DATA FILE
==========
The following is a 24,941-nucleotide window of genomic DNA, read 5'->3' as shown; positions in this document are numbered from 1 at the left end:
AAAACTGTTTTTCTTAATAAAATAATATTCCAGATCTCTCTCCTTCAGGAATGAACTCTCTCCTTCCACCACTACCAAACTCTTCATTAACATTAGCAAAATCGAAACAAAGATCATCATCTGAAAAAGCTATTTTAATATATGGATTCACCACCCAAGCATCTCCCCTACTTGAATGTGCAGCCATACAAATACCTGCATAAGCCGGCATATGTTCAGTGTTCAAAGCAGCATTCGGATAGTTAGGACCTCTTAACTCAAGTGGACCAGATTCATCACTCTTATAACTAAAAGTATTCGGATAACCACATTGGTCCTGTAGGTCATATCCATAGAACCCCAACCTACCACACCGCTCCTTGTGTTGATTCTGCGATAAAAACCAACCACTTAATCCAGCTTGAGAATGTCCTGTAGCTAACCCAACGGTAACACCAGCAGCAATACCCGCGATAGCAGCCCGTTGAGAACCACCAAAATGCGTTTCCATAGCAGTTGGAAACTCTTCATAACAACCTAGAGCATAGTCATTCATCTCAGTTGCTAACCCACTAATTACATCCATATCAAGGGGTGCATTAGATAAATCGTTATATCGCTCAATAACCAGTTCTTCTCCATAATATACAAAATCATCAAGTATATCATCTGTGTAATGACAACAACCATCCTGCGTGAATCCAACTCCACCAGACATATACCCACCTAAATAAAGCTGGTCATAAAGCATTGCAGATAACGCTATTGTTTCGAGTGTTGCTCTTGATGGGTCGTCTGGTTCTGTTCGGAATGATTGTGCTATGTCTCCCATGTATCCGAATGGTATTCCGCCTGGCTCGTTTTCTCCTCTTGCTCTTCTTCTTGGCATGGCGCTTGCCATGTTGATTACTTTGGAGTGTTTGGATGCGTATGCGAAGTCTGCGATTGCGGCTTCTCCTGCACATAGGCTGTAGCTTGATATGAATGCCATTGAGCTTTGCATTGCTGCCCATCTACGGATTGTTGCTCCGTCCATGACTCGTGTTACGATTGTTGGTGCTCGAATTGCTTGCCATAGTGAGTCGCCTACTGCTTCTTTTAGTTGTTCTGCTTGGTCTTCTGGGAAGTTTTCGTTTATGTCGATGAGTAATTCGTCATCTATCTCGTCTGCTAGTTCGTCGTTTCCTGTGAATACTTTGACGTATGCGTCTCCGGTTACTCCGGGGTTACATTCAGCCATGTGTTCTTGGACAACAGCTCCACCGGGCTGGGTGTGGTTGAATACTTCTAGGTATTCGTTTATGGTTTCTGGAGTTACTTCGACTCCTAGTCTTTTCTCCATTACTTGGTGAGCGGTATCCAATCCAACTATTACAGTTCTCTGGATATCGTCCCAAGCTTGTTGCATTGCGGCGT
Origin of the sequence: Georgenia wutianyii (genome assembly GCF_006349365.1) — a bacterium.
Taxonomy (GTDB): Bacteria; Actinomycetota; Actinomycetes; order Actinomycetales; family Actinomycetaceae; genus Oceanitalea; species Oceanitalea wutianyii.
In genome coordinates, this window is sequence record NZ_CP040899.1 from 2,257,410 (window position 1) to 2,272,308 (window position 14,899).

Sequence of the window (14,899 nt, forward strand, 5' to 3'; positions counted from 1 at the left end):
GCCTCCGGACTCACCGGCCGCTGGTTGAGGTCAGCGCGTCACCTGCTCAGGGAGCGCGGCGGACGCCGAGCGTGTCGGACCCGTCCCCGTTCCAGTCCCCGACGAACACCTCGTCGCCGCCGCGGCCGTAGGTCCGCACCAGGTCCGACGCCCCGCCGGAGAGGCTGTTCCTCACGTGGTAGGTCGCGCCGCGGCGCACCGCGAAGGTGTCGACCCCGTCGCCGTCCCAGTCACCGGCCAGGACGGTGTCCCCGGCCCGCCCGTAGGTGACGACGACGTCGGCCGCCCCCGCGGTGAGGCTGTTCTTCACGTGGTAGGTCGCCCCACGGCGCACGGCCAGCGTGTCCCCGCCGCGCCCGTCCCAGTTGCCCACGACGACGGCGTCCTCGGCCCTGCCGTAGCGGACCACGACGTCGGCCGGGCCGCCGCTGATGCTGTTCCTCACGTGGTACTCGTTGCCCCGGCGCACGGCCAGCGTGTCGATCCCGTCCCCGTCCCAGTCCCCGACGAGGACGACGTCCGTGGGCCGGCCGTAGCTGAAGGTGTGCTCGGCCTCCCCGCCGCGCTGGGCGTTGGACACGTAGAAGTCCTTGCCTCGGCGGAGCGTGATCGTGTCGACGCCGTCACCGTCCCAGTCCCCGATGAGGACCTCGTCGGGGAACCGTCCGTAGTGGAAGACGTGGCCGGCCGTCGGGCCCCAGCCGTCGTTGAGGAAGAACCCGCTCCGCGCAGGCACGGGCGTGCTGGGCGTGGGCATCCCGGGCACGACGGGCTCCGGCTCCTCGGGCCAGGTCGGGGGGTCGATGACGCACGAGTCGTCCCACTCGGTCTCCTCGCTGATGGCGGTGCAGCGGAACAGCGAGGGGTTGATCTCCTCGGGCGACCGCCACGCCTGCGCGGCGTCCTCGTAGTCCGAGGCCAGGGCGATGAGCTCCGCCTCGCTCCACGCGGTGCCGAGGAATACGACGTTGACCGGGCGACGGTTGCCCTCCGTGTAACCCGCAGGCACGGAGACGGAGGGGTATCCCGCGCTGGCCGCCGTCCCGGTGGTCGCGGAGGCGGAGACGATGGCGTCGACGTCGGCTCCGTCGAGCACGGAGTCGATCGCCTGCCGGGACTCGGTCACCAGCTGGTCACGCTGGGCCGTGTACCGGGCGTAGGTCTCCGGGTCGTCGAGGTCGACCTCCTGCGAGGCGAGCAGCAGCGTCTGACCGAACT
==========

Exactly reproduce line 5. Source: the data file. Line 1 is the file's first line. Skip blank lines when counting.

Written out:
In genome coordinates, this window is sequence record NZ_CP040899.1 from 2,257,410 (window position 1) to 2,272,308 (window position 14,899).